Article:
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In a time of war, what is the shape of love?
Saba arrives in an East African refugee camp as a young girl, devastated to have been wrenched from school and forcedf to abandon her books as her family flees to safety. In this unfamiliar, crowded and often hostile environment, she must carve out a new existence. As she struggles to maintain her sense of self, she remains fiercely protective of her mute brother, Hagos – each sibling resisting the roles gender and society assign. Through a cast of complex, beautifully drawn characters, Sulaiman Addonia questions what it means to be a man, to be a woman, to be an individual when circumstance has forced the loss of all that makes a home or a future.
Addonia has written an insider's view of the textures of life in a refugee camp. Both intimate and epic, this subversive tale of transgression dissects society's ability to wage war on its own women and explores the stories we must tell to survive in a broken, inhospitable environment.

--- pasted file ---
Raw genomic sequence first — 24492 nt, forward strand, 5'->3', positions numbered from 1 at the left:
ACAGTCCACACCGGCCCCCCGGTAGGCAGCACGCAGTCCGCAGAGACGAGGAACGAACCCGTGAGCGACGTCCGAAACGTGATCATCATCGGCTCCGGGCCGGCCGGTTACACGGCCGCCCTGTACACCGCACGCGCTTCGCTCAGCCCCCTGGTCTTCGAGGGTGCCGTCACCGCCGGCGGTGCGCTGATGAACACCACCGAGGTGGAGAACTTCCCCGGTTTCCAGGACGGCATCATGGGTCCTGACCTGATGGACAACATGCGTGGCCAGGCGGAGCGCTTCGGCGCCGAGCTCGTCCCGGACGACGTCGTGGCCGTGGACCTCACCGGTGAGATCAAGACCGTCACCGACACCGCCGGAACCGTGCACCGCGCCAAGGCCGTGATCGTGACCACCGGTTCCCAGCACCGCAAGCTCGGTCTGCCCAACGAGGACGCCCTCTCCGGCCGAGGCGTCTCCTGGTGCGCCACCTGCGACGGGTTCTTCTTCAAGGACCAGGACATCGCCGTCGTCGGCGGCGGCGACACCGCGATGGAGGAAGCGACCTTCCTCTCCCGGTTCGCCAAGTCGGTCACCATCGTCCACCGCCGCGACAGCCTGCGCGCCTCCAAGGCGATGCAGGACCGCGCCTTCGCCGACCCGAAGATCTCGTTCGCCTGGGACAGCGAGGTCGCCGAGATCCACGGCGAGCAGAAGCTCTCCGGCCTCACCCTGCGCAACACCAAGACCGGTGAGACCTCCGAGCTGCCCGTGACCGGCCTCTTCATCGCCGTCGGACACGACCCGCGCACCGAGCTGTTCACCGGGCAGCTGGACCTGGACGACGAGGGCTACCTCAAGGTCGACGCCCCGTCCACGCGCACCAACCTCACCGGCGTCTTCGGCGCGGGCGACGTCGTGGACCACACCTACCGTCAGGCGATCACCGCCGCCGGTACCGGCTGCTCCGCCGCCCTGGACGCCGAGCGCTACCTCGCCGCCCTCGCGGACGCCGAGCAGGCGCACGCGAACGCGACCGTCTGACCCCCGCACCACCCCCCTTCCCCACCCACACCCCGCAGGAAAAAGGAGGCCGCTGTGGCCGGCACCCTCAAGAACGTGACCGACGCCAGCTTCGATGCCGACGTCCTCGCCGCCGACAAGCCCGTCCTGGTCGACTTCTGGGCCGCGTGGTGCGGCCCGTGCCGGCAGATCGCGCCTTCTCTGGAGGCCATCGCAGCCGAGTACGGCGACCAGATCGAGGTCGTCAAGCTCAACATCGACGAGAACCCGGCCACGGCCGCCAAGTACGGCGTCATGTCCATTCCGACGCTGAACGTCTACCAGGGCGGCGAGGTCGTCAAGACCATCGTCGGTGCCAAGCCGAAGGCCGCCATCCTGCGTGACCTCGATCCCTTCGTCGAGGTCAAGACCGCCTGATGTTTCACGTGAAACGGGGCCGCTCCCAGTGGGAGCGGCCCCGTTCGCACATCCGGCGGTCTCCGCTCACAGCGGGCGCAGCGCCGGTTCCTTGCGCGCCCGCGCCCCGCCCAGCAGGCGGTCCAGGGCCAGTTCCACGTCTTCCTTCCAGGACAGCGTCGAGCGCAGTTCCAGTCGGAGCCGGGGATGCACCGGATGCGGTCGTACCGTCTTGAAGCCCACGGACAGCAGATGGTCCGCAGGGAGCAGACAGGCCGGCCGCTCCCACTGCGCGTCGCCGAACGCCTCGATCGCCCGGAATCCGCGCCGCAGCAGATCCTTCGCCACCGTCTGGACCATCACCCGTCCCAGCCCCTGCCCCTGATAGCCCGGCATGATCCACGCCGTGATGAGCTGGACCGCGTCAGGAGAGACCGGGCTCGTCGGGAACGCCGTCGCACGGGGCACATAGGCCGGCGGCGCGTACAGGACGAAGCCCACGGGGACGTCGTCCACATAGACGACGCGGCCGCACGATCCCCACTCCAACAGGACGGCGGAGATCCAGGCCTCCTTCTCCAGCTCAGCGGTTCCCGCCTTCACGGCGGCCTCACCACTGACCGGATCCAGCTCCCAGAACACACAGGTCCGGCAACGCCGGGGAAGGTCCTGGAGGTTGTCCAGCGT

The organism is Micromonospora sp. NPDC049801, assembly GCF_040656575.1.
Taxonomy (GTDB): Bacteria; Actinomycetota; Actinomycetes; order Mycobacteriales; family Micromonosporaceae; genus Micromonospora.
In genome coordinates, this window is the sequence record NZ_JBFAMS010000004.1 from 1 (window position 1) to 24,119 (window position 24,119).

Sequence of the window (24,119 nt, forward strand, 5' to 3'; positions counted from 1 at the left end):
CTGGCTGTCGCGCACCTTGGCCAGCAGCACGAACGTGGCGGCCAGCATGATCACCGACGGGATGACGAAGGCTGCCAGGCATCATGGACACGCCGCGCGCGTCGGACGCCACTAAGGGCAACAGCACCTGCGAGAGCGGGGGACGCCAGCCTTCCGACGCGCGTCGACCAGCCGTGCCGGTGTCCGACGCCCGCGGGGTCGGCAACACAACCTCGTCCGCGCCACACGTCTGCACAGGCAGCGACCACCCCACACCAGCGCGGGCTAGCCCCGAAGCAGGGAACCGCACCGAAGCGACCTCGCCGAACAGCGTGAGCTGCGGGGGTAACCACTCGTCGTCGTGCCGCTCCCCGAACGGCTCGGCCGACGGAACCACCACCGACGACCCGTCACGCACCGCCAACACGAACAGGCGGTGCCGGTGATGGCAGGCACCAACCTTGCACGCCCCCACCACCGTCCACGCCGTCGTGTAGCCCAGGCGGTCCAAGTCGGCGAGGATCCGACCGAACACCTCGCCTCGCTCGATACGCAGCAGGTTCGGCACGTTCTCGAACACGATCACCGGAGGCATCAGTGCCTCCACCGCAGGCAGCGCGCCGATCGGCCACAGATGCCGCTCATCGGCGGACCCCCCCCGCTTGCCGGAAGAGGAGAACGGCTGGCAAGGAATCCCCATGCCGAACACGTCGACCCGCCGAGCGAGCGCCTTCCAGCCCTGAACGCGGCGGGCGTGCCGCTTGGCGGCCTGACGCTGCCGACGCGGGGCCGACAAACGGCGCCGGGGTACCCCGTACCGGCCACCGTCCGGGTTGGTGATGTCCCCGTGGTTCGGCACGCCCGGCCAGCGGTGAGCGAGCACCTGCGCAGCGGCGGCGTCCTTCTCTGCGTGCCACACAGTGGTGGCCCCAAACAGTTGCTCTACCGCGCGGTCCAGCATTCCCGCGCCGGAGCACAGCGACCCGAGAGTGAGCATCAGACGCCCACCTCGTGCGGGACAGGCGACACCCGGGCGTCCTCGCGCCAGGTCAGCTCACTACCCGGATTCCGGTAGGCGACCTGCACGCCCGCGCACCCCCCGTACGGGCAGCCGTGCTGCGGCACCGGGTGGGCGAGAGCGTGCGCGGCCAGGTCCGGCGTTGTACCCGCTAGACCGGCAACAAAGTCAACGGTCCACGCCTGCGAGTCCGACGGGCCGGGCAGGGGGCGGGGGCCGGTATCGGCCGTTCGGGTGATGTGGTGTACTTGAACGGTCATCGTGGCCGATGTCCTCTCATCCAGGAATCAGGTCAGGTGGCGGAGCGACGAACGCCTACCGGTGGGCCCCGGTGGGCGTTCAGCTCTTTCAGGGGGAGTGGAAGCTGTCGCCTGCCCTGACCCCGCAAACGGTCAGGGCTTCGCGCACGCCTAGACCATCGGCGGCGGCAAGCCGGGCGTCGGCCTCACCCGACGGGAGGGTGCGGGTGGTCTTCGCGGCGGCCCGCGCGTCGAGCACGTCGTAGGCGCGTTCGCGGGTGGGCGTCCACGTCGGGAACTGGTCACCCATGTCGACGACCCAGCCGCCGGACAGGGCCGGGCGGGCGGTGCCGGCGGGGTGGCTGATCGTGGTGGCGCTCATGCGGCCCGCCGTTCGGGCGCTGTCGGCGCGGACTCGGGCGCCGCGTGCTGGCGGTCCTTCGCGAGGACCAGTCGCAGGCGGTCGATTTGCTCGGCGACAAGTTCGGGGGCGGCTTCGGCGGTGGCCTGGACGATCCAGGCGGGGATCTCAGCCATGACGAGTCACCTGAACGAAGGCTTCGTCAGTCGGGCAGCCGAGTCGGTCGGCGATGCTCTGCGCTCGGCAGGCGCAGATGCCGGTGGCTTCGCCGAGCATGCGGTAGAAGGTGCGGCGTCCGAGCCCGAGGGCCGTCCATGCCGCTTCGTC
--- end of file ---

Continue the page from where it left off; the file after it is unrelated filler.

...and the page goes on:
A gripping and courageous narrative. Both Saba and Hagos ultimately gain from the trade-off and find the strength to break out of the suffocating expectations their community has of them. A feminist book, then, and, exhilaratingly, so much more. Guardian
Addonia spent several years as a child in a Sudanese refugee camp and you can sense the impact of that period on his richly written second novel, which brims with the sensory flavours of remembered experience. Daily Mail
Addonia, who spent his own early life in a Sudanese refugee camp, has a unique & intelligent voice which makes sensual evocative poetry of the deepest, fiercest emotions. Big Issue
The night Saba's trail was announced by the camp's court clerk, I was sitting on a stool in front of my cinema screen. Cinema Silenzio.
Dusk fell over the thatched roofs. A full moon appeared over the camp I viewed through my screen . . I saw the clerk riding his donkey in the dusty narrow streets. His silhouette skittered among the huts.
You are requested to attend the trial of Saba, he declared through his microphone.